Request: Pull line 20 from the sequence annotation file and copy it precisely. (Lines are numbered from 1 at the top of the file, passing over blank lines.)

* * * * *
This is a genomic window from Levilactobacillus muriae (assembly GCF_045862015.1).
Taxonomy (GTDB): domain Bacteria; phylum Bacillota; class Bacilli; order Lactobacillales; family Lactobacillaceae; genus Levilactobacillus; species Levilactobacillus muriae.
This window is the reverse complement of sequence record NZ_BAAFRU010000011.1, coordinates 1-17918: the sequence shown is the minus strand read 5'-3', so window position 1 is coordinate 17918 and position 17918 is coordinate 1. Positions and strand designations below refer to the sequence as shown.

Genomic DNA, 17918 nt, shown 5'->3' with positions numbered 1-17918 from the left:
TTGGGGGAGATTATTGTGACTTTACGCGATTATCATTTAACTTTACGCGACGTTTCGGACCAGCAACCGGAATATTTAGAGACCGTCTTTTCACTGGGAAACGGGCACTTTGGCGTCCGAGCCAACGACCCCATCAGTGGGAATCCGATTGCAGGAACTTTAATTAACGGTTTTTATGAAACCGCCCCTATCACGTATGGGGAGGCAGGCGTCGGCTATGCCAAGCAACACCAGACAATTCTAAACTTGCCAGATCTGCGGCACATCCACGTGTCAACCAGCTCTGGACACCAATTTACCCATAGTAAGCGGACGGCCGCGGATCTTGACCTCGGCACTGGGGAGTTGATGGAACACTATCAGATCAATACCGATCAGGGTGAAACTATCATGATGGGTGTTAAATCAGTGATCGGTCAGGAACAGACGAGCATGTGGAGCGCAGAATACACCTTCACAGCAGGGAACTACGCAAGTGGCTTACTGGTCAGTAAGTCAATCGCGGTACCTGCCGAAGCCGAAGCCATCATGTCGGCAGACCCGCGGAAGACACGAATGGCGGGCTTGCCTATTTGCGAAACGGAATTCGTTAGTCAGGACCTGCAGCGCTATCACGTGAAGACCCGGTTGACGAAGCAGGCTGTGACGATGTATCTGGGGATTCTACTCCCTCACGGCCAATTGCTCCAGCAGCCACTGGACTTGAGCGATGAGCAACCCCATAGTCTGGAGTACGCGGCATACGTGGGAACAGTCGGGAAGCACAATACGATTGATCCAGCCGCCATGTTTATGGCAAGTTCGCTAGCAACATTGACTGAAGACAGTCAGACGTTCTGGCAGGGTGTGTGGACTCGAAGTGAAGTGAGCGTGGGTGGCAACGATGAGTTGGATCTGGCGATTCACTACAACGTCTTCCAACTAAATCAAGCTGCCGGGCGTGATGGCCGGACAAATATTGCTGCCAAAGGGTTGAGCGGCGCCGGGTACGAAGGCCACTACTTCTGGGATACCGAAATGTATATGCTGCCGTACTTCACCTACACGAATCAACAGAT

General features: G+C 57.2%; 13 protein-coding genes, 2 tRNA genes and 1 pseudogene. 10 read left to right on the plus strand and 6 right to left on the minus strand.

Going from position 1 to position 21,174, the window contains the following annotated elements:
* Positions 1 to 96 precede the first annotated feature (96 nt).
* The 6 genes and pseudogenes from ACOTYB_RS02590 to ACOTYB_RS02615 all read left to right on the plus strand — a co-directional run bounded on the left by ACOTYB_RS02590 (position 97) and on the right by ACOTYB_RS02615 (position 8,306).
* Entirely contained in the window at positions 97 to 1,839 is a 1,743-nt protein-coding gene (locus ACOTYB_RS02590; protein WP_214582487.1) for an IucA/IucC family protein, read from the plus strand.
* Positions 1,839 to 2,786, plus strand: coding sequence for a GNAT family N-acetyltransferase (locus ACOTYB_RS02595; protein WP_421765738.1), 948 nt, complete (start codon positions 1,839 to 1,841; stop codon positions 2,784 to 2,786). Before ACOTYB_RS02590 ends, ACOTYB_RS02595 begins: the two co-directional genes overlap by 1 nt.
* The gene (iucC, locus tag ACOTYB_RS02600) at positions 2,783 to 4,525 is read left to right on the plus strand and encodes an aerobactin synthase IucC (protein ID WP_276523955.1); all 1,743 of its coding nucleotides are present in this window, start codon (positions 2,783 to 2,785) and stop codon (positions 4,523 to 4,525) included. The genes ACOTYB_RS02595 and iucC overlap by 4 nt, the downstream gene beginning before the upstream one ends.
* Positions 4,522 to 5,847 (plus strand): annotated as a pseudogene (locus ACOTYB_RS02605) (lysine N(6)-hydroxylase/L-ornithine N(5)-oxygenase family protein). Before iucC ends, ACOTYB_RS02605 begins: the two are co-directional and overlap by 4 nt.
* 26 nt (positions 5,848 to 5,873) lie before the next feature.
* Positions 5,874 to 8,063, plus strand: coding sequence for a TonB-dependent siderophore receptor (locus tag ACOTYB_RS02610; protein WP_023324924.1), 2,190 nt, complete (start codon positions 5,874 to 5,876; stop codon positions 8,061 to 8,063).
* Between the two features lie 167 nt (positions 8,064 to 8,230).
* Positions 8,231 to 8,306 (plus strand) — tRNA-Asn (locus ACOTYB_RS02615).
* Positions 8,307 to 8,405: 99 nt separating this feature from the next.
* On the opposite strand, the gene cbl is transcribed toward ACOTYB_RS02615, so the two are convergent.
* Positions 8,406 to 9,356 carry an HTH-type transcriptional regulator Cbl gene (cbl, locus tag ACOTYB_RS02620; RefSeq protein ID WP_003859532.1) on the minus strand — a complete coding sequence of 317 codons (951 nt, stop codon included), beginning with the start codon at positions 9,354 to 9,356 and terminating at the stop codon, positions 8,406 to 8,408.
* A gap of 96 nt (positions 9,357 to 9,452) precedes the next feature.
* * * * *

* Positions 8,406 to 9,356 carry an HTH-type transcriptional regulator Cbl gene (cbl, locus tag ACOTYB_RS02620; RefSeq protein ID WP_003859532.1) on the minus strand — a complete coding sequence of 317 codons (951 nt, stop codon included), beginning with the start codon at positions 9,354 to 9,356 and terminating at the stop codon, positions 8,406 to 8,408.